Developing countries will also be at the sharp end of the contraction in international lending, as lenders eschew risk and contract their balance sheets. This is potentially true of all forms of capital flows, from FDI, for which plans are already being shelved, to bank lending, which is being contracting as banks draw capital back to their home countries. Given the financial sector’s previous exuberance, some contraction is inevitable, but the leaders’ commitment to resist financial protectionism will minimise the diversion of funds.

The increase in global liquidity generated by a large issue of special drawing rights (SDRs) relaxes financing constraints on all countries. This will both help to maintain global demand and allow developing countries to pursue more expansionary policies through the downturn because they now have the means to finance the resulting increases in imports. Of the $250 billion, about $19 billion will accrue directly to low-income countries.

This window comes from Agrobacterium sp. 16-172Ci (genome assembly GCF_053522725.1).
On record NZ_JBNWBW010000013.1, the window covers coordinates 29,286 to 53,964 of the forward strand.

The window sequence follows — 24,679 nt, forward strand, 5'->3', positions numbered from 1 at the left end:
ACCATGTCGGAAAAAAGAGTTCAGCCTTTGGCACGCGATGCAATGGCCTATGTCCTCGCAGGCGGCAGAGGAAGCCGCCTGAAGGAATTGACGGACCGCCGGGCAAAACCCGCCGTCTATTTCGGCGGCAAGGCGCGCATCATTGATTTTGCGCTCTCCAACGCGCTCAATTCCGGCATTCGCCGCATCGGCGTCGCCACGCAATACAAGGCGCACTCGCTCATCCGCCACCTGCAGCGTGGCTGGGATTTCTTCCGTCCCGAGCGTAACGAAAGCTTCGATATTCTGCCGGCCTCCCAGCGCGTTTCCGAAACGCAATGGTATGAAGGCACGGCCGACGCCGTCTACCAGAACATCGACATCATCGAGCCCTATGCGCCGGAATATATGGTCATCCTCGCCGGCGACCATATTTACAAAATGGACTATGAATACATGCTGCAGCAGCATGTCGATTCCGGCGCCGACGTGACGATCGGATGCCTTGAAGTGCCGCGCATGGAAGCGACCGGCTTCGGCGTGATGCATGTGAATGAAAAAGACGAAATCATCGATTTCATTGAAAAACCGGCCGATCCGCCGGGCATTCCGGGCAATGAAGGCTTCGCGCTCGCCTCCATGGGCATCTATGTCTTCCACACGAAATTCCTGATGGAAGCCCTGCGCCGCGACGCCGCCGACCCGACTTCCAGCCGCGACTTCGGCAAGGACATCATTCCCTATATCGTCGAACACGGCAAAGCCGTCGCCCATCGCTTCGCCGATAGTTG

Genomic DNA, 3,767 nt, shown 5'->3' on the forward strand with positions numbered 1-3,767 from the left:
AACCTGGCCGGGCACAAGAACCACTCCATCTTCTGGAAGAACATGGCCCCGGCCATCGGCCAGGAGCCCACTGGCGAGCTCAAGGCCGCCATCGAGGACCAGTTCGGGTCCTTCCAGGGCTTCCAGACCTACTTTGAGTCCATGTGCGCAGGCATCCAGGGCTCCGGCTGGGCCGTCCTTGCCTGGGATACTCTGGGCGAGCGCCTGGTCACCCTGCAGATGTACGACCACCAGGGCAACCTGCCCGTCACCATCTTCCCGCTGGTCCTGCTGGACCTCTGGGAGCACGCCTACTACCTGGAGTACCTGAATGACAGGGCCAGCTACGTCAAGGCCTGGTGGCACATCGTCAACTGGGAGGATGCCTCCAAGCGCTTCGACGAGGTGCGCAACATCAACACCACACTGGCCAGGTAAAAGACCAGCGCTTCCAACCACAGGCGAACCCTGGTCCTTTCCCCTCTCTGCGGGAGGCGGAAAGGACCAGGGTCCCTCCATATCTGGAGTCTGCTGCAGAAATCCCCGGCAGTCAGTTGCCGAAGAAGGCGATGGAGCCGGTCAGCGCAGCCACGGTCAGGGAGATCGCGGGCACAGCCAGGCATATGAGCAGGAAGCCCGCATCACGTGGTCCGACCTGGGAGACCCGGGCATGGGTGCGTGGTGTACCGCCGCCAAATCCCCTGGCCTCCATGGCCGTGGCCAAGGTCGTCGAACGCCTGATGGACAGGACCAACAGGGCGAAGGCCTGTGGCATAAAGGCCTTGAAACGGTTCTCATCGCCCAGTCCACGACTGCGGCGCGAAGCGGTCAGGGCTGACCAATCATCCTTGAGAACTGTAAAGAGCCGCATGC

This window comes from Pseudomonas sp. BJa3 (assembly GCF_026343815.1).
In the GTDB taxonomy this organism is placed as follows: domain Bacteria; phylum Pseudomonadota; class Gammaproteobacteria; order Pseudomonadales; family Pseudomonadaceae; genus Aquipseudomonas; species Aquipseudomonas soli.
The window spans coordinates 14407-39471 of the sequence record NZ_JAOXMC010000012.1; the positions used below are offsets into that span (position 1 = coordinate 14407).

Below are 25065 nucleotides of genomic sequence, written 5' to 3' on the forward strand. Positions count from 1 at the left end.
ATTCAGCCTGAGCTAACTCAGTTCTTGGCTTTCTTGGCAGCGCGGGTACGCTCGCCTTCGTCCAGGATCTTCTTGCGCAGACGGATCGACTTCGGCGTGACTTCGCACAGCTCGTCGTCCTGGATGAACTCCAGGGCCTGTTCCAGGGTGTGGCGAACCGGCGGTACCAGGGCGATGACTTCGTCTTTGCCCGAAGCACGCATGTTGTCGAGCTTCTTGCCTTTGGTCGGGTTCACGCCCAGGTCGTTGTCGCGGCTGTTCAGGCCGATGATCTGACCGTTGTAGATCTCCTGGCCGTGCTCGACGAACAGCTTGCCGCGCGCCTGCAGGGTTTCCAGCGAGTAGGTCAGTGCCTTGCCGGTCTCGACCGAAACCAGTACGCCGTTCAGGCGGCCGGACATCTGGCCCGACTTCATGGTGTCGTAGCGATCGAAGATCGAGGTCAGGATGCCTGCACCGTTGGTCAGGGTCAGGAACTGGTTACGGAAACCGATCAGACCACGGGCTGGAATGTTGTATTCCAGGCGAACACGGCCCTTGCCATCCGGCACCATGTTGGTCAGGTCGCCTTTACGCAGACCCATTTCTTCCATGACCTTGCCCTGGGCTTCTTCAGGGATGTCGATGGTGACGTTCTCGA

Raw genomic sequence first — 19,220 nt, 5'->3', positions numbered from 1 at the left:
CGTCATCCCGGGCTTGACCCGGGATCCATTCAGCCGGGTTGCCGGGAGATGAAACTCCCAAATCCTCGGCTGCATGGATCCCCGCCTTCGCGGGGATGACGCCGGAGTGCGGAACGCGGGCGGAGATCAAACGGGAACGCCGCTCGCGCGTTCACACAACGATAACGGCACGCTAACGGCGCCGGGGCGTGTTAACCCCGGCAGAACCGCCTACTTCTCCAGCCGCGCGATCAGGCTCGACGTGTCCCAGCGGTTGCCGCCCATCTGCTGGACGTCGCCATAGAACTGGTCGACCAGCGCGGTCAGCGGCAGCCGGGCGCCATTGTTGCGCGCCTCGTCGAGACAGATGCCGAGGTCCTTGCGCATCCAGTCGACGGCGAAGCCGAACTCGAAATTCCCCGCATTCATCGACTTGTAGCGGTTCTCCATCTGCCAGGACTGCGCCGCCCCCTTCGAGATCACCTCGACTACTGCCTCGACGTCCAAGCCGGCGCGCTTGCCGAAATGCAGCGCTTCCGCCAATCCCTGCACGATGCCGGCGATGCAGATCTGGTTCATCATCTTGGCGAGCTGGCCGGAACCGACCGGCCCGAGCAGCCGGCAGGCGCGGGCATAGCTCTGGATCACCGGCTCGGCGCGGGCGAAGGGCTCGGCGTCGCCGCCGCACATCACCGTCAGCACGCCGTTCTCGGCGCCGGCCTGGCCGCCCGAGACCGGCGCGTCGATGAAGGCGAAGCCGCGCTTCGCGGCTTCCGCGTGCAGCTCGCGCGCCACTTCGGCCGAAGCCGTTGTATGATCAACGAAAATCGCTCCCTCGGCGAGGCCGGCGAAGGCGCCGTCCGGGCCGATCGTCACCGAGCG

No one, least of all developing countries, wishes to see future crises of this magnitude. Hence the commitment to stronger economic and financial monitoring, including of the world’s largest economies, promises greater stability and supports developing countries as they seek grow into prosperity. Likewise, financial sector re-regulation to prevent future irresponsible lending is a major gain. As the details are worked out, however, the bodies designing the new standards will need to recognise the particular needs of low-income countries in creating stable banking systems and in maintaining access to international finance on reasonable terms.

Rising to the challenge: The development focus

The Summit focused considerable attention on the immediate needs of developing countries. As VoxEU contributers noted, for the world’s poorest even a tiny decline in income can have catastrophic consequences. There are important differences between developing countries, but the package of measures agreed at the Summit succours everyone in one form or another. And again most of the outcomes figured somewhere in the VoxEU debate.